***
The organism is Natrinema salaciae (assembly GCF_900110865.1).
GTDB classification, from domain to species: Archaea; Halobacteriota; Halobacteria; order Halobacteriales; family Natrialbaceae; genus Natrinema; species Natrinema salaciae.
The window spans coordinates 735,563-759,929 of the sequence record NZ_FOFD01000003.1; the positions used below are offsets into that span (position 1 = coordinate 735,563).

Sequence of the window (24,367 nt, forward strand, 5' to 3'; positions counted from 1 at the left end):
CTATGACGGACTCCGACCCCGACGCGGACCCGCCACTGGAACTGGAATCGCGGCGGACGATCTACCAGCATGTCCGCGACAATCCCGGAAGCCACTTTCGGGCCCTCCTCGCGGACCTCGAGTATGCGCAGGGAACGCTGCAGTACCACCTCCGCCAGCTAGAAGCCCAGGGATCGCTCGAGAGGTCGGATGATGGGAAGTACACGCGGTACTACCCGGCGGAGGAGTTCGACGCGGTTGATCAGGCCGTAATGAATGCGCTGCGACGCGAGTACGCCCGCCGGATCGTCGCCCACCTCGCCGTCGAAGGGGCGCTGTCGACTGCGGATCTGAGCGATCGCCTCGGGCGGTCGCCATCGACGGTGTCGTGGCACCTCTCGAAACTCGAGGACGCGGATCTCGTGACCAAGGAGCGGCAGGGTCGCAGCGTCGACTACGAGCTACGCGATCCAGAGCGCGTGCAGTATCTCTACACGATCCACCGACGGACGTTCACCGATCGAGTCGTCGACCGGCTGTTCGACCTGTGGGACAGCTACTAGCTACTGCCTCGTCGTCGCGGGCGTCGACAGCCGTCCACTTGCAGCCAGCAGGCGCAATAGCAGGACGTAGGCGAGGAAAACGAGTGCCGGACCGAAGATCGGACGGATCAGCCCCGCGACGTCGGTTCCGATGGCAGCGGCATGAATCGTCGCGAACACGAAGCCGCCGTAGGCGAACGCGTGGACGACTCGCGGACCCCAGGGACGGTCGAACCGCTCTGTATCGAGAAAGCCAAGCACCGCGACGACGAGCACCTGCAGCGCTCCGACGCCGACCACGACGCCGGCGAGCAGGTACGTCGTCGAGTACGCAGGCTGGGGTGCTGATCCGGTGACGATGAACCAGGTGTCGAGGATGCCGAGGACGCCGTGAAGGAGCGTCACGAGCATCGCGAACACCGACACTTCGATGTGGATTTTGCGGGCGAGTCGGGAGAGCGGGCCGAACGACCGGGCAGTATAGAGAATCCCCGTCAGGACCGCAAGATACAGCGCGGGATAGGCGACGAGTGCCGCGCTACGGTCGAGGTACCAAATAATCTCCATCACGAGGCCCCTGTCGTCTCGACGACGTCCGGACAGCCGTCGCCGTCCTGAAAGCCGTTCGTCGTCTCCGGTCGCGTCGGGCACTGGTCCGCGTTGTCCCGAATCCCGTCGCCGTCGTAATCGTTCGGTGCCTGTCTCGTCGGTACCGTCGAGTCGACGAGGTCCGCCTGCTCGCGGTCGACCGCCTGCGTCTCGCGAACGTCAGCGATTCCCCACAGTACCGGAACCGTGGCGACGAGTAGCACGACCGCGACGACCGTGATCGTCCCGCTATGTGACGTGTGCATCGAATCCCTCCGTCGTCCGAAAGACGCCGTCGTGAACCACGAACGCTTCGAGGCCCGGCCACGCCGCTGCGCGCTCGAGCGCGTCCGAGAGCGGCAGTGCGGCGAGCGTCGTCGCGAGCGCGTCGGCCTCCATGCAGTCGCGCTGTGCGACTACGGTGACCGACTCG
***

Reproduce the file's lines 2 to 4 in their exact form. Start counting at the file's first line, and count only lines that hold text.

GTDB classification, from domain to species: Archaea; Halobacteriota; Halobacteria; order Halobacteriales; family Natrialbaceae; genus Natrinema; species Natrinema salaciae.
The window spans coordinates 735,563-759,929 of the sequence record NZ_FOFD01000003.1; the positions used below are offsets into that span (position 1 = coordinate 735,563).

Sequence of the window (24,367 nt, forward strand, 5' to 3'; positions counted from 1 at the left end):